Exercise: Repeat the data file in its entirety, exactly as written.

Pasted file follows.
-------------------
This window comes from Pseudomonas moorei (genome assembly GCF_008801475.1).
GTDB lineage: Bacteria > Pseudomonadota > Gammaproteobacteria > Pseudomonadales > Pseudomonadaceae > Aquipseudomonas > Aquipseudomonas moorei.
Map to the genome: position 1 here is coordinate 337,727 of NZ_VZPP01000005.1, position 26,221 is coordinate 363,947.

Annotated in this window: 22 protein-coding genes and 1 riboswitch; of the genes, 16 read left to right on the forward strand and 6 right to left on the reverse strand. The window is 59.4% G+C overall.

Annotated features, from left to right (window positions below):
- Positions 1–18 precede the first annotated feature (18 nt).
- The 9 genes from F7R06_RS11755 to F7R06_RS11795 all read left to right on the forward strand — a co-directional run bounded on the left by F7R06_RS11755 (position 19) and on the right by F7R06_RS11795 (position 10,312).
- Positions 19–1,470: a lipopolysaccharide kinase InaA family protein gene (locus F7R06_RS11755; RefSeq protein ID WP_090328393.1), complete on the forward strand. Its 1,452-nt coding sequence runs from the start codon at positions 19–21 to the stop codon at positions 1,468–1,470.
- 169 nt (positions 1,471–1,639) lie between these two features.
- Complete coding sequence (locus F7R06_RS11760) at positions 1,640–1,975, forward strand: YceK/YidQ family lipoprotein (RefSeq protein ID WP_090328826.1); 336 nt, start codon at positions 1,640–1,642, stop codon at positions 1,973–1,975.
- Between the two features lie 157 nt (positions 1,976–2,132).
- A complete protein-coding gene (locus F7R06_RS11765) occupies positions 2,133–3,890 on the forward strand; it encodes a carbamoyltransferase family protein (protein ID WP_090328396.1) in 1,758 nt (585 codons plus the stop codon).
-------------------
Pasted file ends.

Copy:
This window comes from Pseudomonas moorei (genome assembly GCF_008801475.1).
GTDB lineage: Bacteria > Pseudomonadota > Gammaproteobacteria > Pseudomonadales > Pseudomonadaceae > Aquipseudomonas > Aquipseudomonas moorei.
Map to the genome: position 1 here is coordinate 337,727 of NZ_VZPP01000005.1, position 26,221 is coordinate 363,947.

Annotated in this window: 22 protein-coding genes and 1 riboswitch; of the genes, 16 read left to right on the forward strand and 6 right to left on the reverse strand. The window is 59.4% G+C overall.

Annotated features, from left to right (window positions below):
- Positions 1–18 precede the first annotated feature (18 nt).
- The 9 genes from F7R06_RS11755 to F7R06_RS11795 all read left to right on the forward strand — a co-directional run bounded on the left by F7R06_RS11755 (position 19) and on the right by F7R06_RS11795 (position 10,312).
- Positions 19–1,470: a lipopolysaccharide kinase InaA family protein gene (locus F7R06_RS11755; RefSeq protein ID WP_090328393.1), complete on the forward strand. Its 1,452-nt coding sequence runs from the start codon at positions 19–21 to the stop codon at positions 1,468–1,470.
- 169 nt (positions 1,471–1,639) lie between these two features.
- Complete coding sequence (locus F7R06_RS11760) at positions 1,640–1,975, forward strand: YceK/YidQ family lipoprotein (RefSeq protein ID WP_090328826.1); 336 nt, start codon at positions 1,640–1,642, stop codon at positions 1,973–1,975.
- Between the two features lie 157 nt (positions 1,976–2,132).
- A complete protein-coding gene (locus F7R06_RS11765) occupies positions 2,133–3,890 on the forward strand; it encodes a carbamoyltransferase family protein (protein ID WP_090328396.1) in 1,758 nt (585 codons plus the stop codon).